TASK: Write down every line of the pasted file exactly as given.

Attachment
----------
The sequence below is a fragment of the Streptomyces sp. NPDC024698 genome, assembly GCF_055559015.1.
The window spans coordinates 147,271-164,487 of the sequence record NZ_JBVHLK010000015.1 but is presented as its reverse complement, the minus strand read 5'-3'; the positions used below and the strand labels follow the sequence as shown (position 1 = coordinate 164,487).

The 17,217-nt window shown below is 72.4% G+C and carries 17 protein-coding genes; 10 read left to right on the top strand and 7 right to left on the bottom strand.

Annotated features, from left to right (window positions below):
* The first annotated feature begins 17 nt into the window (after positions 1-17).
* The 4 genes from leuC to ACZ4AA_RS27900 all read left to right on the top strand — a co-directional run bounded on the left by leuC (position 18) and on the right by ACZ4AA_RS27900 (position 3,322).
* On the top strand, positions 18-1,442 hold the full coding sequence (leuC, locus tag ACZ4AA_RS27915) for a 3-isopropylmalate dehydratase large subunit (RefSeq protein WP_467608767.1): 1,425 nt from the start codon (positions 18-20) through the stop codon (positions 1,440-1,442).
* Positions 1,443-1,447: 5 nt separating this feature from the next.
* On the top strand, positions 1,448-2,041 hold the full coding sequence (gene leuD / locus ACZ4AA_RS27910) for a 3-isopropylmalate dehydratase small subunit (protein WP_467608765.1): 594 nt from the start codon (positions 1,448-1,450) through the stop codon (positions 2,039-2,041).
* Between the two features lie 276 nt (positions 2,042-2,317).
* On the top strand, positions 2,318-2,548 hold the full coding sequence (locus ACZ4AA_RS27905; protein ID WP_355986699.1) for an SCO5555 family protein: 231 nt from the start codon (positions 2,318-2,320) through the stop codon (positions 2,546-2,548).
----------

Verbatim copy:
The sequence below is a fragment of the Streptomyces sp. NPDC024698 genome, assembly GCF_055559015.1.
The window spans coordinates 147,271-164,487 of the sequence record NZ_JBVHLK010000015.1 but is presented as its reverse complement, the minus strand read 5'-3'; the positions used below and the strand labels follow the sequence as shown (position 1 = coordinate 164,487).

The 17,217-nt window shown below is 72.4% G+C and carries 17 protein-coding genes; 10 read left to right on the top strand and 7 right to left on the bottom strand.

Annotated features, from left to right (window positions below):
* The first annotated feature begins 17 nt into the window (after positions 1-17).
* The 4 genes from leuC to ACZ4AA_RS27900 all read left to right on the top strand — a co-directional run bounded on the left by leuC (position 18) and on the right by ACZ4AA_RS27900 (position 3,322).
* On the top strand, positions 18-1,442 hold the full coding sequence (leuC, locus tag ACZ4AA_RS27915) for a 3-isopropylmalate dehydratase large subunit (RefSeq protein WP_467608767.1): 1,425 nt from the start codon (positions 18-20) through the stop codon (positions 1,440-1,442).
* Positions 1,443-1,447: 5 nt separating this feature from the next.
* On the top strand, positions 1,448-2,041 hold the full coding sequence (gene leuD / locus ACZ4AA_RS27910) for a 3-isopropylmalate dehydratase small subunit (protein WP_467608765.1): 594 nt from the start codon (positions 1,448-1,450) through the stop codon (positions 2,039-2,041).
* Between the two features lie 276 nt (positions 2,042-2,317).
* On the top strand, positions 2,318-2,548 hold the full coding sequence (locus ACZ4AA_RS27905; protein ID WP_355986699.1) for an SCO5555 family protein: 231 nt from the start codon (positions 2,318-2,320) through the stop codon (positions 2,546-2,548).